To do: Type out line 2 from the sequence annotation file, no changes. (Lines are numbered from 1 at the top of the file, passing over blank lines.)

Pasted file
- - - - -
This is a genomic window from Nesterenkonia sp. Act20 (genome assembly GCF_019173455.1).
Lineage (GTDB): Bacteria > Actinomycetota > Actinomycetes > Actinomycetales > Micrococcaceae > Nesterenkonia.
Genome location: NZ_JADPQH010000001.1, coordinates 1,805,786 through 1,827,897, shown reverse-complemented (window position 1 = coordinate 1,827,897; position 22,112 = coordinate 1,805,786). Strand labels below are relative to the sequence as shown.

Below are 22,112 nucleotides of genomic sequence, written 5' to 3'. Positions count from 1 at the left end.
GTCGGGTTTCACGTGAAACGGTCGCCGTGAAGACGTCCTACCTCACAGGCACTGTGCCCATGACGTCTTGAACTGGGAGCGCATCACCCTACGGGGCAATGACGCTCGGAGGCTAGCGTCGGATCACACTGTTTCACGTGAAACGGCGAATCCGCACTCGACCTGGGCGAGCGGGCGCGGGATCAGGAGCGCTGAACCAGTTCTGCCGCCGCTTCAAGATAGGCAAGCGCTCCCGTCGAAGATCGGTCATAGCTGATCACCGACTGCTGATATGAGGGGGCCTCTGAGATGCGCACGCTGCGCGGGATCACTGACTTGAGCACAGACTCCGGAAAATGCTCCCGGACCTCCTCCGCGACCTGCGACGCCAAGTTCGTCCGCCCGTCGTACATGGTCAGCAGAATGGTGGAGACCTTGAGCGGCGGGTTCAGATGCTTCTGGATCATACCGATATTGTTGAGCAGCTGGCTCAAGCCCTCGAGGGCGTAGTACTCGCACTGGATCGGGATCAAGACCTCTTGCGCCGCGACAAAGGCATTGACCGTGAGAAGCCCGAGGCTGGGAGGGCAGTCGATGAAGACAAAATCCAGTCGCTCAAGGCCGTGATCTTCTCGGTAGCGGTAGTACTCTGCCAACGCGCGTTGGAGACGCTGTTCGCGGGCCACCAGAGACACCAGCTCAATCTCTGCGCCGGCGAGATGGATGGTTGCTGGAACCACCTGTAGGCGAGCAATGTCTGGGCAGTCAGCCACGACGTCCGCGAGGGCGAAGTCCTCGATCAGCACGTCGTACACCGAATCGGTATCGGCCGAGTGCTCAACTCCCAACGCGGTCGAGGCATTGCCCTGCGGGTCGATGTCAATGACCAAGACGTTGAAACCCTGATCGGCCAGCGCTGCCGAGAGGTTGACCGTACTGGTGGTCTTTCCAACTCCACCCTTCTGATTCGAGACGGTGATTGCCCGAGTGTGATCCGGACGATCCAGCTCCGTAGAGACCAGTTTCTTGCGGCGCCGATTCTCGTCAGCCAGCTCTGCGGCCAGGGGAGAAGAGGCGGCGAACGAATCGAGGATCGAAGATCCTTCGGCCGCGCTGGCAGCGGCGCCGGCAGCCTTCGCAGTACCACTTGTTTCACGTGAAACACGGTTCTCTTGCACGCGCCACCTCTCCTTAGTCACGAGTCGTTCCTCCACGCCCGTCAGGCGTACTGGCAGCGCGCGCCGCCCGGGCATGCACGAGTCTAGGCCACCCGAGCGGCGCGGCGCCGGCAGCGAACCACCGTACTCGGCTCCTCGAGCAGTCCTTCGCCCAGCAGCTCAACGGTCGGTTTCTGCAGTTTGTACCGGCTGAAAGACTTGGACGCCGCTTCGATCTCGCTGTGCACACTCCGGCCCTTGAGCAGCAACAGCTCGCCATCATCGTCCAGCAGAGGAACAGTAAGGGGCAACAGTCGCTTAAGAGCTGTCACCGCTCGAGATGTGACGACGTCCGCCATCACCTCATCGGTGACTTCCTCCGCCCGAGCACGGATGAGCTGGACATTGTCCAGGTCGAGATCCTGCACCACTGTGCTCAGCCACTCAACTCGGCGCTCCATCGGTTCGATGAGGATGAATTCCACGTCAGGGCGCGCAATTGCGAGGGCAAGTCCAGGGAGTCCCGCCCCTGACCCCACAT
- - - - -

Lineage (GTDB): Bacteria > Actinomycetota > Actinomycetes > Actinomycetales > Micrococcaceae > Nesterenkonia.